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proposal: Go 2: permit goto over declaration if variable is not used after goto label #26058

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pjebs opened this issue Jun 26, 2018 · 22 comments

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@pjebs
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commented Jun 26, 2018

Right now you get this error: goto SKIP jumps over declaration of queryArgs

if len(s.standardDays) == 0 {
goto SKIP
}

queryArgs := []interface{}{}
//Do stuff with queryArgs

SKIP:
//Do stuff here BUT queryArgs is not used ANYWHERE from SKIP onwards

Currently I have to refactor all my code like this (including placing var err error at the top):

var queryArgs []interface{}

if len(s.standardDays) == 0 {
goto SKIP
}

queryArgs = []interface{}{}
//Do stuff with queryArgs

SKIP:
//Do stuff here BUT queryArgs is not used ANYWHERE from SKIP onwards
@pjebs

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commented Jun 26, 2018

This can be fixed in Go 1 too since it's backwards compatible.

@ianlancetaylor ianlancetaylor changed the title Go 2 proposal: fix goto proposal: Go 2: permit goto over declaration if variable is not used after goto label Jun 26, 2018

@gopherbot gopherbot added this to the Proposal milestone Jun 26, 2018

@gopherbot gopherbot added the Proposal label Jun 26, 2018

@ianlancetaylor

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commented Jun 26, 2018

This seems like it makes code a bit fragile: if you do this, and then later add a use of the variable, you will get a compilation error about lines that you didn't touch at all.

What is the benefit of making this change? How often does this problem arise?

@pjebs

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commented Jun 26, 2018

The benefit is that the goto does what intuitively it is meant to do.

I can't tell you how often the problem arises because the use of goto is extremely rare ..... but when I do attempt to use goto, it arrises VERY VERY often and it usually means I have to refactor my code to place the variable definitions at the top (above the goto), rather than have the variables where they are most appropriate, and also I lose the ability to use := for variable define+assign.

Re:
if you do this, and then later add a use of the variable, you will get a compilation error about lines that you didn't touch at all.

Of the best parts of Go is how amazing and helpful the compiler is. If I later add a use of the variable, I would want to get a compilation error. It usually means that goto is no longer the best way to write the code.

@mark-rushakoff

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commented Jun 26, 2018

Instead of moving variable declarations to the top, you could just introduce a new block around what you're goto-ing over:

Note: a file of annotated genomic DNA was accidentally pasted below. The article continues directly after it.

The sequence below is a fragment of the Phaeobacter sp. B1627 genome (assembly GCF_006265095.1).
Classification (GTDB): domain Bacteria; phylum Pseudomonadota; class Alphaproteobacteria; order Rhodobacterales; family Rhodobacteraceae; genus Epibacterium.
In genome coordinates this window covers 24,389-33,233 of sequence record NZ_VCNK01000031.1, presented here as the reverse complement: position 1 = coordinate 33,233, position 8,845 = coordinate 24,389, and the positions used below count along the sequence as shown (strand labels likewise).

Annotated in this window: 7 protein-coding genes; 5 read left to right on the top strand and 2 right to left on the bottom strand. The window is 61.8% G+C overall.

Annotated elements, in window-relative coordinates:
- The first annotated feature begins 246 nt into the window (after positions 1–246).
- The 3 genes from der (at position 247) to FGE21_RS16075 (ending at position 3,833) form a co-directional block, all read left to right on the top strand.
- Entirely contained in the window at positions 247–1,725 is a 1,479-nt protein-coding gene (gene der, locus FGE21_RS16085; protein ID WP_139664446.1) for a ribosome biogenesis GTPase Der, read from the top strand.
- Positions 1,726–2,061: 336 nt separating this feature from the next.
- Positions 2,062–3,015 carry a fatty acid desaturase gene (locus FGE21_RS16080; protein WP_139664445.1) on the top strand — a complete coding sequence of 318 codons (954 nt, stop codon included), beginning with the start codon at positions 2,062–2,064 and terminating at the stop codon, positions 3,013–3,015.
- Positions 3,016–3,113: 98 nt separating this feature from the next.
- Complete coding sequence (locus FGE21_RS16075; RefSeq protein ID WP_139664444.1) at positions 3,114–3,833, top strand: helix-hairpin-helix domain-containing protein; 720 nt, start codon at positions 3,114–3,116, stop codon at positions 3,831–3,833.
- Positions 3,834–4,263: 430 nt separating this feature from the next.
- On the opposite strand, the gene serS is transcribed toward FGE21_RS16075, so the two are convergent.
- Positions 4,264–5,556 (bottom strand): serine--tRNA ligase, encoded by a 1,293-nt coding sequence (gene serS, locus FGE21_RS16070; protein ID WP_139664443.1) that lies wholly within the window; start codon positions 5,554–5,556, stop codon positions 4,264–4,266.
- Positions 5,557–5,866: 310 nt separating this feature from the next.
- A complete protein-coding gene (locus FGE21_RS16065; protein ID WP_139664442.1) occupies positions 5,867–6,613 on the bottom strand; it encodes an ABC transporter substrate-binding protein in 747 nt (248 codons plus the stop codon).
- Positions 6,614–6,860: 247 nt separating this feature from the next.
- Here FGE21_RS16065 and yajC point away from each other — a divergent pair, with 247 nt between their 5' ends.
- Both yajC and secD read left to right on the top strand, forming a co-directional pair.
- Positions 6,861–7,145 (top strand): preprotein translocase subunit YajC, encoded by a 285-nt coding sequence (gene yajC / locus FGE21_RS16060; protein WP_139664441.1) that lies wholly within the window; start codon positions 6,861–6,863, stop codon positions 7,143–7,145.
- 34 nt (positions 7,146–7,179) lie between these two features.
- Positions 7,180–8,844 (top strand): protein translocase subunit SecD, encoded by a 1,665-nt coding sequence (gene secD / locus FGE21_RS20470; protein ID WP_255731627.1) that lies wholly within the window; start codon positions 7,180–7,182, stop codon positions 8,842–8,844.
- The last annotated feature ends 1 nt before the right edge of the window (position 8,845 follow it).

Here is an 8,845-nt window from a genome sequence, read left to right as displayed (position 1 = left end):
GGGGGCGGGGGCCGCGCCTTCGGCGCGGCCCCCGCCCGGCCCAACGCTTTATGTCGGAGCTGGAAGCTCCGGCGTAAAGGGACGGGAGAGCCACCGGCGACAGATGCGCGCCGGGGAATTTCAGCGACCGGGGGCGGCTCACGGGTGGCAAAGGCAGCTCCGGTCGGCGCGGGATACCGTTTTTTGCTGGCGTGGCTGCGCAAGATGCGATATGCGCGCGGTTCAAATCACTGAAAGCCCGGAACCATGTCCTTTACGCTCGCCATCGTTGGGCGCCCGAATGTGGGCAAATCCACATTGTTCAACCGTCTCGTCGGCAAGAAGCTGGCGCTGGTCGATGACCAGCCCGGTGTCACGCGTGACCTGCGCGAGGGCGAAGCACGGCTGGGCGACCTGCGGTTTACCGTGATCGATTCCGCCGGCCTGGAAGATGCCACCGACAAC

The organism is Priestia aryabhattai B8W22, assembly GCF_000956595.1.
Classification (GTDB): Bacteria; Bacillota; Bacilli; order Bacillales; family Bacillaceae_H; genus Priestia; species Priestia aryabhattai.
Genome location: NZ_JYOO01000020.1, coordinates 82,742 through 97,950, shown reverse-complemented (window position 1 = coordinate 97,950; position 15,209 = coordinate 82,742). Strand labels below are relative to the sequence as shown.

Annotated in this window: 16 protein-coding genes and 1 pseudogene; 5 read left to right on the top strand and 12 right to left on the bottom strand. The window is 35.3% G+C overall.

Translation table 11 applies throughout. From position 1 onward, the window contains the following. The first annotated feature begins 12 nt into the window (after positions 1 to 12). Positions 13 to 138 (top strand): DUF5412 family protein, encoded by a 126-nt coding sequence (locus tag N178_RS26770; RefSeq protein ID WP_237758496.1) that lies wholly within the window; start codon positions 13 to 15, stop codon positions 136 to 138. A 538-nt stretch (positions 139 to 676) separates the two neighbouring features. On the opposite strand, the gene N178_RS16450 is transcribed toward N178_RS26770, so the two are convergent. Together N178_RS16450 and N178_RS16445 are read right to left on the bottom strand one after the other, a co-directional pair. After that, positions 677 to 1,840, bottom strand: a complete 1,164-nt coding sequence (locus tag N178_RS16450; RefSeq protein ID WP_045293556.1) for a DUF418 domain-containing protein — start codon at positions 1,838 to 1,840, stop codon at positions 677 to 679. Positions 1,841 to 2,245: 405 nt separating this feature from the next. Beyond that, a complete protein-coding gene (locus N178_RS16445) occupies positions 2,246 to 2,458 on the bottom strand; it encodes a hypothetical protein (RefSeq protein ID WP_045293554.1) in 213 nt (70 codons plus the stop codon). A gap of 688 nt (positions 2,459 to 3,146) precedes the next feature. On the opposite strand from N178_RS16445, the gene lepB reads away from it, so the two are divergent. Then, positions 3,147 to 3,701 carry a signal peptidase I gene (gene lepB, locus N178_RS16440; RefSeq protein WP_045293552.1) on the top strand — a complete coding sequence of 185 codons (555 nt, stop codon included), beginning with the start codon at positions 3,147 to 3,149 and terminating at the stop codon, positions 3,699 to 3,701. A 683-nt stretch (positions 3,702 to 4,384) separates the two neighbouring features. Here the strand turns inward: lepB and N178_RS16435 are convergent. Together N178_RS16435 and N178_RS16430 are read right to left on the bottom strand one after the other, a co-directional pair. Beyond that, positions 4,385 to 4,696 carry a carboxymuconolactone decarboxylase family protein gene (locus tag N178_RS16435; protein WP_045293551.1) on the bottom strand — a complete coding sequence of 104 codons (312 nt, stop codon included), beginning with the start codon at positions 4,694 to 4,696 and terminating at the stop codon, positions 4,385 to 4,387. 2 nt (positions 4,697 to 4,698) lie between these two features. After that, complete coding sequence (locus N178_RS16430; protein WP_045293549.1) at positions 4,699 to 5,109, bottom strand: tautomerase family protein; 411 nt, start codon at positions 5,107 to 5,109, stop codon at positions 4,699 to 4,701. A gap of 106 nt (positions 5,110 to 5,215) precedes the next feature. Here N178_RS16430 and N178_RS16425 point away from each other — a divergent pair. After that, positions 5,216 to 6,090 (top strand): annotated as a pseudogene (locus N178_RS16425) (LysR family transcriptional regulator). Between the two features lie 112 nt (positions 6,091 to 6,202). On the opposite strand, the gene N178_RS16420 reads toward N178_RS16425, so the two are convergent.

package main

import (
	"fmt"
)

func main() {
	if true {
		goto FINISH
	}

	// New block, so it's safe to skip the declaration and assignment of secret.
	{
		secret := "You'll never see this line."
		fmt.Println(secret)
	}

FINISH:
	fmt.Println("Bye!")
}

https://play.golang.org/p/kzFxyaeOmkQ

@cznic

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commented Jun 26, 2018

The status quo enables optimizations that would be no more [easily] possible under the proposal.

@mark-rushakoff

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commented Aug 23, 2018

Looks like this could be closed as a duplicate of #27165.

@ianlancetaylor

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commented Aug 23, 2018

This is a slightly different approach to the same problem.

@ianlancetaylor

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commented Aug 23, 2018

@griesemer

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commented Aug 23, 2018

I believe the intent of this proposal is the same as in #27165 (with that proposal based on an idea discussed in May of this year at an internal Go Team summit, but only written down yesterday).

However, this proposal disallows a goto if it jumps over a variable declaration of a variable that is used (lexically) after the target label (but always allows the variable access). In contrast, proposal #27165 disallows access of a variable (lexically) after a label, if there is a goto that jumped over it's declaration (but always allows the goto).

It does not seem immediately clear which approach is better. I think we should leave this proposal open as a clearly viable alternative.

@pjebs

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commented Oct 8, 2018

My proposal is much clearer to understand in my opinion. The alternative proposal will be confusing for beginners.

It is also Go 1 compatible. I don't think the alternative is.

@ianlancetaylor